Tom Burghardt is a researcher at the #1 ranked Mayo Clinic, where he has spent the last three decades studying myosin and muscle tissue. In his 100+ publications, he uses Mathematica extensively for advanced statistics and modeling—tracing all the way back to a 1985 signal processing computation done in SMP, a precursor to Mathematica. Burghardt’s most recent innovation uses feed-forward neural networks developed in the Wolfram neural net framework to help create models for inheritable heart disease using a worldwide database of cardiac muscle proteins. His ultimate goal is to make these models available in the Wolfram Cloud for other researchers to explore and use.


Todd Feitelson

Math Teacher, Millbrook School

Areas: 3D Printing, Computer Graphics and Visual Arts, Mathematics, Mathematics Courseware Design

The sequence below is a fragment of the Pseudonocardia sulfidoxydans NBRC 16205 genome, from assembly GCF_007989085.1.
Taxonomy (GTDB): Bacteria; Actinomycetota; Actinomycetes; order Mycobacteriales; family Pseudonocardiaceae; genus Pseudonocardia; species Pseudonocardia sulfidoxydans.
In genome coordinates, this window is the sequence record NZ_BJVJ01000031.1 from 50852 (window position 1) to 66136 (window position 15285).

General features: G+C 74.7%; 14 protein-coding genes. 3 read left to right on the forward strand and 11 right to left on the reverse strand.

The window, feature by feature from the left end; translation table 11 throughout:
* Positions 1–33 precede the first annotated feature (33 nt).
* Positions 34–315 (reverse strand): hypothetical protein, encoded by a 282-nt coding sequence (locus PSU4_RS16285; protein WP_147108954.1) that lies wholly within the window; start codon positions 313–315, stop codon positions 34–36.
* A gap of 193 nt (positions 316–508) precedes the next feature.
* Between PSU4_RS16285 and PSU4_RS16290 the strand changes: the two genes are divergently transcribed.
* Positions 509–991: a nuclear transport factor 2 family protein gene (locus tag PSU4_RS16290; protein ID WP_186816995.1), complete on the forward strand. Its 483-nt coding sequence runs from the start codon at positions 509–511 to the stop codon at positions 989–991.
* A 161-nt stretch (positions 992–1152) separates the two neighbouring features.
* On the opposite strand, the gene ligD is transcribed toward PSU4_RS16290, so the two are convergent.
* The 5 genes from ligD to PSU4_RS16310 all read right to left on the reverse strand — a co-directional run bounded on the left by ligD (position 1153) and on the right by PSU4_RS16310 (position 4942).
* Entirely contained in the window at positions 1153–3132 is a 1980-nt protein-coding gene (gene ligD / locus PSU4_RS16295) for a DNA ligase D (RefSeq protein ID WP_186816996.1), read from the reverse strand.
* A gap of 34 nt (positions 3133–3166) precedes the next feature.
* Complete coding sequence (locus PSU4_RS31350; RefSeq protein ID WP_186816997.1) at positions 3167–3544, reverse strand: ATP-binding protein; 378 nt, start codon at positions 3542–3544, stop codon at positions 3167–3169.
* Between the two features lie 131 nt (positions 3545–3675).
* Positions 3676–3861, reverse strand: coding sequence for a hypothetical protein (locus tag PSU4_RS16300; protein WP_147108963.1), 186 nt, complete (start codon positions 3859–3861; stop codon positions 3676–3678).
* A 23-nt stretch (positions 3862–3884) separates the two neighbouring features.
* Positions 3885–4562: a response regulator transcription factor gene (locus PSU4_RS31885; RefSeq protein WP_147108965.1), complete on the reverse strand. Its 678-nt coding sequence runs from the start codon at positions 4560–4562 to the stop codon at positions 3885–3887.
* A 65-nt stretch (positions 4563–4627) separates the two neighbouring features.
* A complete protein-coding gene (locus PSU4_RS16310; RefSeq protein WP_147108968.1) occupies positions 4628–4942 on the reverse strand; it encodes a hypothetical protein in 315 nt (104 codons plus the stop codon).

Todd Feitelson teaches mathematics at Millbrook School in Millbrook, New York, and has been using Mathematica to build a new hands-on curriculum for his high-school students. His unique projects and problem sets bring math to life, using the Wolfram Language’s 3D modeling and printing capabilities to design and print polyhedrons, chessboards, rockets and more. Feitelson has presented his results at several conferences, showcasing Mathematica’s usefulness for creating these interactive problem sets.


Chris Hanusa

Associate Professor of Mathematics, PhD, CUNY Queens College